No fly zone: City panel votes to remove Bird scooters

Just a few months after they landed on street corners across the city, on Monday, Nov. 19, the Public Safety Committee voted 3-1 to remove all Bird Scooters from public sidewalks.

No fly zone: City panel votes to remove Bird scooters
November 22
00:45 2018

Just a few months after they landed on street corners across the city, on Monday, Nov. 19, the Public Safety Committee voted 3-1 to remove all Bird Scooters from public sidewalks until city officials can come up with a method to regulate use.

Shortly before Labor Day, Bird, an electric scooter rental service with the mission to make cities more livable by reducing car usage, traffic, and congestion, dropped 100 scooters in various locations across the city. While the scooters have grown in popularity among teens and young adults, safety concerns have dominated the conversation since the scooters arrived in the Twin City.

According to Cpl. J.A. Henry with the Winston-Salem Police Department there have been at least three accidents in the downtown area caused by someone riding a scooter. Henry said although no one has been seriously harmed, its only a matter of time before it happens.

“When you’re riding with a Bird in comparison to a car, there is going to be potential for serious injury. We’re also getting repeated calls from the community about them riding on the sidewalks,” said Henry. “We get at least two to three calls every day, and it seems like we’re getting more calls about people doing things on scooters they probably shouldn’t.”

Although there is an ordinance in place that prohibits the use of the scooters on sidewalks, there isn’t any law that allows the scooters to be used in the streets, which can be confusing for riders because they don’t know where they can and cannot ride the scooters.

During the committee meeting, City Council Member James Taylor, chairman of the Public Safety Committee, said it is important that they find a way to balance where everyone in the community is happy. Taylor, who is a co-owner of The Chronicle, said, “Some people believe them to be a public nuisance, others, a viable form of transportation. There must be a healthy balance between the two.

“…We want all parties involved to be safe.”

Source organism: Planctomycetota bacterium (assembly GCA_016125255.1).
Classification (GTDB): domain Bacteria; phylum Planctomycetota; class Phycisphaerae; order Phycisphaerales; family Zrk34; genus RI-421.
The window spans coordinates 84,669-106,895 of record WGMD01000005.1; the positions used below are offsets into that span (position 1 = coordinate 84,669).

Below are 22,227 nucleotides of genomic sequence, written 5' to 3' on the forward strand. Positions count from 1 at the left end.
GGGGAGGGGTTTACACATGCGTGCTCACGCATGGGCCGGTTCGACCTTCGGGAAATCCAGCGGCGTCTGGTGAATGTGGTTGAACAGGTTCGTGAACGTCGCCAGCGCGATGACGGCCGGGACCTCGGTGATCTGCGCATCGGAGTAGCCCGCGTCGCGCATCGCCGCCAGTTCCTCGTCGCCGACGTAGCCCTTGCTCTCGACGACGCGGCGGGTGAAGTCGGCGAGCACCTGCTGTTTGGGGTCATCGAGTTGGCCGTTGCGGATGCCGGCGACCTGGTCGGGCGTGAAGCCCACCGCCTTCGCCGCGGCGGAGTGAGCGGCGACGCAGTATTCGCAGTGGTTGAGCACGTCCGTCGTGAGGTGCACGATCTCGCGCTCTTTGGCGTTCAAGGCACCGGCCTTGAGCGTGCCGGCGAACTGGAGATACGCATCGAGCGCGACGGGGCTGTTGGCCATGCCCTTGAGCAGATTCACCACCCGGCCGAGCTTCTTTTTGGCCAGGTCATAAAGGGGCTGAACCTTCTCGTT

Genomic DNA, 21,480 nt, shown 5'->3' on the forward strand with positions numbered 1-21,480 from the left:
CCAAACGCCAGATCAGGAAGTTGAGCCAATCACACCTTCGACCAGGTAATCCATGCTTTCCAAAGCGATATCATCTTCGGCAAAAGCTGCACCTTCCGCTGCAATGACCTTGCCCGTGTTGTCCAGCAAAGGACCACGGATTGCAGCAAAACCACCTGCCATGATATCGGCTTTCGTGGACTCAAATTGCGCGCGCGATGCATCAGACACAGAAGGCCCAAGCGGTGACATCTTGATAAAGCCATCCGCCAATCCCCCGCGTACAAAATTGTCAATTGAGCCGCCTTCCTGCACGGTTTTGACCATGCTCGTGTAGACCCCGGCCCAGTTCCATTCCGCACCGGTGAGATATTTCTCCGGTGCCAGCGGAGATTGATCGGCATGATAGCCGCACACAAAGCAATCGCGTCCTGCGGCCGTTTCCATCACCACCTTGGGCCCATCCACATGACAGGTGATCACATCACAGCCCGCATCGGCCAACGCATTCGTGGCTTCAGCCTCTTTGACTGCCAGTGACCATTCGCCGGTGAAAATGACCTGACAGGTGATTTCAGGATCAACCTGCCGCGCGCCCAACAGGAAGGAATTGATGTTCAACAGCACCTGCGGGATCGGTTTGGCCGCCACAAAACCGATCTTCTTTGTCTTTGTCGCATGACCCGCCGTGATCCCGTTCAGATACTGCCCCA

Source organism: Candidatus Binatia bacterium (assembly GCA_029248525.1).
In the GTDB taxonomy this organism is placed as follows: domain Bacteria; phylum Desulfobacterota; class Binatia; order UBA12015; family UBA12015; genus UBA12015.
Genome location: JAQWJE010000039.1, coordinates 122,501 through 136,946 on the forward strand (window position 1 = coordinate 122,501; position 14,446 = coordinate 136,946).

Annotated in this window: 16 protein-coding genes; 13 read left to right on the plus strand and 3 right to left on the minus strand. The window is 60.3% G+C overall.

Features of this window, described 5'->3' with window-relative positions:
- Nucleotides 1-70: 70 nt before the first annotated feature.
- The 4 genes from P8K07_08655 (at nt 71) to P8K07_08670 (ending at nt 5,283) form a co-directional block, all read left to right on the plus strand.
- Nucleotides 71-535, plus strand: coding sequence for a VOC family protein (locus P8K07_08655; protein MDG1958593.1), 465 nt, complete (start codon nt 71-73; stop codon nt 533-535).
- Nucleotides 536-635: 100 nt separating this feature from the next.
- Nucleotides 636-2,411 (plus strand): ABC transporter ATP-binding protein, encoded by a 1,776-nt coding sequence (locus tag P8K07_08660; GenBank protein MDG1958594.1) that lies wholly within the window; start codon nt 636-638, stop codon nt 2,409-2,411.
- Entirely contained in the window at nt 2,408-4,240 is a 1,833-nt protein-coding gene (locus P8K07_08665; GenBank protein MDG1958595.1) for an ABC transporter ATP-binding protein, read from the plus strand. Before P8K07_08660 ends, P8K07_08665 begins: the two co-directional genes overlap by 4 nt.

Before making a motion to vote, Taylor went around the table and asked each City Council member to share his or her thoughts on what they should do. Mayor Tempore Vivian Burke said she feels the scooters should be picked up immediately.

“I’ve talked to the city manager about those Bird Scooters, and I think something needs to be done to keep citizens safe. Not only downtown, but when you’re riding down New Walkertown Road and you have someone on a scooter when its dark, anybody could get killed, and its going to cause a lot of problems, so I feel we need to look at getting those scooters off the streets tonight if we could,” Burke said.

City Council Member John Larson, who has voiced his issues with Bird in the past, said for the past three months Bird has operated in the city without license or control. He said ultimately they have to rely on the individual riders to operate within the law, and that has not happened.

“We have to find a way immediately to bring this under control. I’ve had numerous complaints about this. I know it’s all anecdotal, but I have to respond to that,” continued Larson. “I hope Bird would use the opportunity to try to control them a little better, but I don’t know if they have the capacity to do that and I certainly didn’t see the willingness when they first came to this city to aggressively address the problems they knew they were going to have with us.

“So here we are, three months later, now or whatever it has been and the problem only seems to get worse by the day.”

City Council Member and representative for the North Ward, DD Adams, said although she is acceptable to change, she didn’t like the way Bird came into the city unannounced. She said she also raised issues with the scooters being used in the streets.

“I’m with Ms. Burke because over the past two months, I’ve probably had 10 situations where I almost lost my life or I almost ended someone’s else life because of a child on a scooter coming down University Parkway or a major intersection like Northwest Boulevard, Reynolda Road, Polo Road,” said Adams. “… I think we need to remove them from the street and come up with a plan to implement them back into the system that we all can live by. Because the last thing I would want is somebody being hurt or injured or dying from these scooters.”

Representative for the Southwest Ward, Council Member Dan Besse, said, “There is a serious public safety issue with the way scooters are being used now. Hopefully we can address that with a reasonable regulation scheme, but at this point, it’s not self managing.”

The only ‘No’ vote came from Council Member Jeff MacIntosh, who represents the Northwest Ward. MacIntosh said although he has spoken out in favor of the scooters in the past, he has grown frustrated with Bird and their lack of communication. He mentioned the reason he voted against removing the scooters is because he was worried about the process for getting them back.

“The only reason I’m going to vote against taking them off the streets immediately is because I’m not sure what the process will be for us getting them back,” said MacIntosh. “I think they’re invaluable to the community, especially during the shut down period [of Business 40]. Anything we can do to take cars off the streets, we should do.”

Although a date has not been set on when the regulations will be in place, residents shouldn’t expect to see Bird Scooters back on the street before the new year.

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Tevin Stinson

Tevin Stinson

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